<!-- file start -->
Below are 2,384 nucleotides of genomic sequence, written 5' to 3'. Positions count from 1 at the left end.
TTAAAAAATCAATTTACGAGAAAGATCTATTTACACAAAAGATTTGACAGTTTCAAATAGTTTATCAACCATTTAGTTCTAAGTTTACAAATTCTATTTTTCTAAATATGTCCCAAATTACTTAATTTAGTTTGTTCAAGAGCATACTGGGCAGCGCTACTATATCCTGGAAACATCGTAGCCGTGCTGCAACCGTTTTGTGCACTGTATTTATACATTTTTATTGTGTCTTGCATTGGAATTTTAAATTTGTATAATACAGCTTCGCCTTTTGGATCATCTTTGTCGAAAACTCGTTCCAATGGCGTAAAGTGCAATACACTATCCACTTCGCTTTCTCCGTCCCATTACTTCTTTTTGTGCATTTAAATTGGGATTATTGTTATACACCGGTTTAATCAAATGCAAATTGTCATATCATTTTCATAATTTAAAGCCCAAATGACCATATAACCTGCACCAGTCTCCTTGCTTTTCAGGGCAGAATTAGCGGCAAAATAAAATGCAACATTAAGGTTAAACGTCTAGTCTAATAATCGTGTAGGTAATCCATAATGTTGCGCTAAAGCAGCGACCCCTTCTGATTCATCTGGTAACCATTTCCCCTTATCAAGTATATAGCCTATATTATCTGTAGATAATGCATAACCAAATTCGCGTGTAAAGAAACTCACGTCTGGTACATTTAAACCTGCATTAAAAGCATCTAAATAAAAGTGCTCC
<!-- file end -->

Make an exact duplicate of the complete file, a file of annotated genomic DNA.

Below are 2,384 nucleotides of genomic sequence, written 5' to 3'. Positions count from 1 at the left end.
TTAAAAAATCAATTTACGAGAAAGATCTATTTACACAAAAGATTTGACAGTTTCAAATAGTTTATCAACCATTTAGTTCTAAGTTTACAAATTCTATTTTTCTAAATATGTCCCAAATTACTTAATTTAGTTTGTTCAAGAGCATACTGGGCAGCGCTACTATATCCTGGAAACATCGTAGCCGTGCTGCAACCGTTTTGTGCACTGTATTTATACATTTTTATTGTGTCTTGCATTGGAATTTTAAATTTGTATAATACAGCTTCGCCTTTTGGATCATCTTTGTCGAAAACTCGTTCCAATGGCGTAAAGTGCAATACACTATCCACTTCGCTTTCTCCGTCCCATTACTTCTTTTTGTGCATTTAAATTGGGATTATTGTTATACACCGGTTTAATCAAATGCAAATTGTCATATCATTTTCATAATTTAAAGCCCAAATGACCATATAACCTGCACCAGTCTCCTTGCTTTTCAGGGCAGAATTAGCGGCAAAATAAAATGCAACATTAAGGTTAAACGTCTAGTCTAATAATCGTGTAGGTAATCCATAATGTTGCGCTAAAGCAGCGACCCCTTCTGATTCATCTGGTAACCATTTCCCCTTATCAAGTATATAGCCTATATTATCTGTAGATAATGCATAACCAAATTCGCGTGTAAAGAAACTCACGTCTGGTACATTTAAACCTGCATTAAAAGCATCTAAATAAAAGTGCTCC